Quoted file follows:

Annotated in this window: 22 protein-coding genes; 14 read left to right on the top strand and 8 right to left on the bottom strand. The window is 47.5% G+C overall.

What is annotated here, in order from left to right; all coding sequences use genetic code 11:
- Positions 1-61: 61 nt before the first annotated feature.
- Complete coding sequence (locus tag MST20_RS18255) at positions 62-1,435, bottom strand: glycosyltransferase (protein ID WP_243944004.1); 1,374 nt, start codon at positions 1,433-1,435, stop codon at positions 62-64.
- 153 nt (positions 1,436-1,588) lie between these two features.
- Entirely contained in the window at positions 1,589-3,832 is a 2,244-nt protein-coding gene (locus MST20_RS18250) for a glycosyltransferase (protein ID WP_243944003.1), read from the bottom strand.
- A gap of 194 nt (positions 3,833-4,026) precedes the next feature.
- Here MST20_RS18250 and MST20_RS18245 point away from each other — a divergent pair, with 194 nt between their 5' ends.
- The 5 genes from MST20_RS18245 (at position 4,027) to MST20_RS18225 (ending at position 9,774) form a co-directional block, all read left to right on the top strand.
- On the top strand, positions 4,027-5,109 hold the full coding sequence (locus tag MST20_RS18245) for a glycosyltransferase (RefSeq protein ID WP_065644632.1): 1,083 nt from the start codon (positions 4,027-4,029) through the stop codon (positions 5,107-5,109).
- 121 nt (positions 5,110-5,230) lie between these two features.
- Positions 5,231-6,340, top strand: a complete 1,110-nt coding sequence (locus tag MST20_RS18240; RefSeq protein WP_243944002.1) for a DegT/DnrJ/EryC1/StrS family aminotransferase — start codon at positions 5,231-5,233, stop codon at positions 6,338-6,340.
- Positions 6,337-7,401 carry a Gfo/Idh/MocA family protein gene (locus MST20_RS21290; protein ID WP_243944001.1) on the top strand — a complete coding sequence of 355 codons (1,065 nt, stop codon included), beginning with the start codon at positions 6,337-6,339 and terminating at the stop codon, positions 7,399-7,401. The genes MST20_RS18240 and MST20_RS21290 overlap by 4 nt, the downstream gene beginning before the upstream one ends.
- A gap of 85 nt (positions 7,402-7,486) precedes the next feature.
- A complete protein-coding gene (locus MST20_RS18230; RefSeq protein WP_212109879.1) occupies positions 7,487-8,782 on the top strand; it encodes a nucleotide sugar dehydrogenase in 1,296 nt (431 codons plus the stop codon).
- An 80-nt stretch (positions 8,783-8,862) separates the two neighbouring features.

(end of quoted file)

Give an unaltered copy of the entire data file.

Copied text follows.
Annotated in this window: 22 protein-coding genes; 14 read left to right on the top strand and 8 right to left on the bottom strand. The window is 47.5% G+C overall.

What is annotated here, in order from left to right; all coding sequences use genetic code 11:
- Positions 1-61: 61 nt before the first annotated feature.
- Complete coding sequence (locus tag MST20_RS18255) at positions 62-1,435, bottom strand: glycosyltransferase (protein ID WP_243944004.1); 1,374 nt, start codon at positions 1,433-1,435, stop codon at positions 62-64.
- 153 nt (positions 1,436-1,588) lie between these two features.
- Entirely contained in the window at positions 1,589-3,832 is a 2,244-nt protein-coding gene (locus MST20_RS18250) for a glycosyltransferase (protein ID WP_243944003.1), read from the bottom strand.
- A gap of 194 nt (positions 3,833-4,026) precedes the next feature.
- Here MST20_RS18250 and MST20_RS18245 point away from each other — a divergent pair, with 194 nt between their 5' ends.
- The 5 genes from MST20_RS18245 (at position 4,027) to MST20_RS18225 (ending at position 9,774) form a co-directional block, all read left to right on the top strand.
- On the top strand, positions 4,027-5,109 hold the full coding sequence (locus tag MST20_RS18245) for a glycosyltransferase (RefSeq protein ID WP_065644632.1): 1,083 nt from the start codon (positions 4,027-4,029) through the stop codon (positions 5,107-5,109).
- 121 nt (positions 5,110-5,230) lie between these two features.
- Positions 5,231-6,340, top strand: a complete 1,110-nt coding sequence (locus tag MST20_RS18240; RefSeq protein WP_243944002.1) for a DegT/DnrJ/EryC1/StrS family aminotransferase — start codon at positions 5,231-5,233, stop codon at positions 6,338-6,340.
- Positions 6,337-7,401 carry a Gfo/Idh/MocA family protein gene (locus MST20_RS21290; protein ID WP_243944001.1) on the top strand — a complete coding sequence of 355 codons (1,065 nt, stop codon included), beginning with the start codon at positions 6,337-6,339 and terminating at the stop codon, positions 7,399-7,401. The genes MST20_RS18240 and MST20_RS21290 overlap by 4 nt, the downstream gene beginning before the upstream one ends.
- A gap of 85 nt (positions 7,402-7,486) precedes the next feature.
- A complete protein-coding gene (locus MST20_RS18230; RefSeq protein WP_212109879.1) occupies positions 7,487-8,782 on the top strand; it encodes a nucleotide sugar dehydrogenase in 1,296 nt (431 codons plus the stop codon).
- An 80-nt stretch (positions 8,783-8,862) separates the two neighbouring features.